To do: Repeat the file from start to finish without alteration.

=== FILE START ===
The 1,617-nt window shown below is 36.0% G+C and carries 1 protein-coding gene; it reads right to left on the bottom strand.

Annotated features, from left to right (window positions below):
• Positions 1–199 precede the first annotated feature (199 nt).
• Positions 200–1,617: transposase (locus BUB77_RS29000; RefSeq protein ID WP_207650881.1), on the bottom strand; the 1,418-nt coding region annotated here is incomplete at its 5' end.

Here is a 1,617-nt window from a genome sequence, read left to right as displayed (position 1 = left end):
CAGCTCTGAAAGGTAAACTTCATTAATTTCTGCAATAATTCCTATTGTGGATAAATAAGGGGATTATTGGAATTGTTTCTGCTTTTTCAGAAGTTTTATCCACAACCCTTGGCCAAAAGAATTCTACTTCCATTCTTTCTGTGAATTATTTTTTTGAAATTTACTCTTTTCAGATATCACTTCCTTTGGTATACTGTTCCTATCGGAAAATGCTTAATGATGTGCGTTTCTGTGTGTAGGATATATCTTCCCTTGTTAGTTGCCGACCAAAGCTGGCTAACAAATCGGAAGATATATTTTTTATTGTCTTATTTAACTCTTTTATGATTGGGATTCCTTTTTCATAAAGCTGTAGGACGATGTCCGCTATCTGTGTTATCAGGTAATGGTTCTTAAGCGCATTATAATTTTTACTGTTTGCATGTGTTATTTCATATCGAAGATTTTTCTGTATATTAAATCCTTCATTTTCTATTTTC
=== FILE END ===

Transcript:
The 1,617-nt window shown below is 36.0% G+C and carries 1 protein-coding gene; it reads right to left on the bottom strand.

Annotated features, from left to right (window positions below):
• Positions 1–199 precede the first annotated feature (199 nt).
• Positions 200–1,617: transposase (locus BUB77_RS29000; RefSeq protein ID WP_207650881.1), on the bottom strand; the 1,418-nt coding region annotated here is incomplete at its 5' end.

Here is a 1,617-nt window from a genome sequence, read left to right as displayed (position 1 = left end):
CAGCTCTGAAAGGTAAACTTCATTAATTTCTGCAATAATTCCTATTGTGGATAAATAAGGGGATTATTGGAATTGTTTCTGCTTTTTCAGAAGTTTTATCCACAACCCTTGGCCAAAAGAATTCTACTTCCATTCTTTCTGTGAATTATTTTTTTGAAATTTACTCTTTTCAGATATCACTTCCTTTGGTATACTGTTCCTATCGGAAAATGCTTAATGATGTGCGTTTCTGTGTGTAGGATATATCTTCCCTTGTTAGTTGCCGACCAAAGCTGGCTAACAAATCGGAAGATATATTTTTTATTGTCTTATTTAACTCTTTTATGATTGGGATTCCTTTTTCATAAAGCTGTAGGACGATGTCCGCTATCTGTGTTATCAGGTAATGGTTCTTAAGCGCATTATAATTTTTACTGTTTGCATGTGTTATTTCATATCGAAGATTTTTCTGTATATTAAATCCTTCATTTTCTATTTTC